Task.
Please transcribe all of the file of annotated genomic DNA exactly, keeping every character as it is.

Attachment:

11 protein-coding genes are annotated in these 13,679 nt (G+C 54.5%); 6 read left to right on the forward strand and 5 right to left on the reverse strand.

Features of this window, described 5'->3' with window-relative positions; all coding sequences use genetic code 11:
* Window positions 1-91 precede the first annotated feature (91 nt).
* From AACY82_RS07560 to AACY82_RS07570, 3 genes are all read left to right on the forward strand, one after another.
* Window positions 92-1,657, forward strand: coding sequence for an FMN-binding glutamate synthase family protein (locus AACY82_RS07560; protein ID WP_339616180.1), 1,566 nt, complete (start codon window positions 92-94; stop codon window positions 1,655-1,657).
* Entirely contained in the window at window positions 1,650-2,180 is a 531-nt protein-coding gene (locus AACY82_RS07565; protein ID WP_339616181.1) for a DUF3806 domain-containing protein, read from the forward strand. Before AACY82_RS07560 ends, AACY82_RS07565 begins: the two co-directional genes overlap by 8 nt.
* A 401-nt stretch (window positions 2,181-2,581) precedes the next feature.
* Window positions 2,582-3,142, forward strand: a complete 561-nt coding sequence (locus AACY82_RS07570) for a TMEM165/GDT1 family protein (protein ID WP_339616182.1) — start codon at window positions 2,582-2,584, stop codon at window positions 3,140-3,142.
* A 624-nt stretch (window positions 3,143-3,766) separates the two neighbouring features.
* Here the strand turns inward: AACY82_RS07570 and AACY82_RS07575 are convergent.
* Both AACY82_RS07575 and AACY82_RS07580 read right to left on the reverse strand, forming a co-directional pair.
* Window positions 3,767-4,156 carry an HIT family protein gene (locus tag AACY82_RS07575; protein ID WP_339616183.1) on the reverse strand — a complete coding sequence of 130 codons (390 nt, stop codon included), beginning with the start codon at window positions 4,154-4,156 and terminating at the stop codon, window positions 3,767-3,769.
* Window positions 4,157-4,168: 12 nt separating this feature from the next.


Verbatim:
11 protein-coding genes are annotated in these 13,679 nt (G+C 54.5%); 6 read left to right on the forward strand and 5 right to left on the reverse strand.

Features of this window, described 5'->3' with window-relative positions; all coding sequences use genetic code 11:
* Window positions 1-91 precede the first annotated feature (91 nt).
* From AACY82_RS07560 to AACY82_RS07570, 3 genes are all read left to right on the forward strand, one after another.
* Window positions 92-1,657, forward strand: coding sequence for an FMN-binding glutamate synthase family protein (locus AACY82_RS07560; protein ID WP_339616180.1), 1,566 nt, complete (start codon window positions 92-94; stop codon window positions 1,655-1,657).
* Entirely contained in the window at window positions 1,650-2,180 is a 531-nt protein-coding gene (locus AACY82_RS07565; protein ID WP_339616181.1) for a DUF3806 domain-containing protein, read from the forward strand. Before AACY82_RS07560 ends, AACY82_RS07565 begins: the two co-directional genes overlap by 8 nt.
* A 401-nt stretch (window positions 2,181-2,581) precedes the next feature.
* Window positions 2,582-3,142, forward strand: a complete 561-nt coding sequence (locus AACY82_RS07570) for a TMEM165/GDT1 family protein (protein ID WP_339616182.1) — start codon at window positions 2,582-2,584, stop codon at window positions 3,140-3,142.
* A 624-nt stretch (window positions 3,143-3,766) separates the two neighbouring features.
* Here the strand turns inward: AACY82_RS07570 and AACY82_RS07575 are convergent.
* Both AACY82_RS07575 and AACY82_RS07580 read right to left on the reverse strand, forming a co-directional pair.
* Window positions 3,767-4,156 carry an HIT family protein gene (locus tag AACY82_RS07575; protein ID WP_339616183.1) on the reverse strand — a complete coding sequence of 130 codons (390 nt, stop codon included), beginning with the start codon at window positions 4,154-4,156 and terminating at the stop codon, window positions 3,767-3,769.
* Window positions 4,157-4,168: 12 nt separating this feature from the next.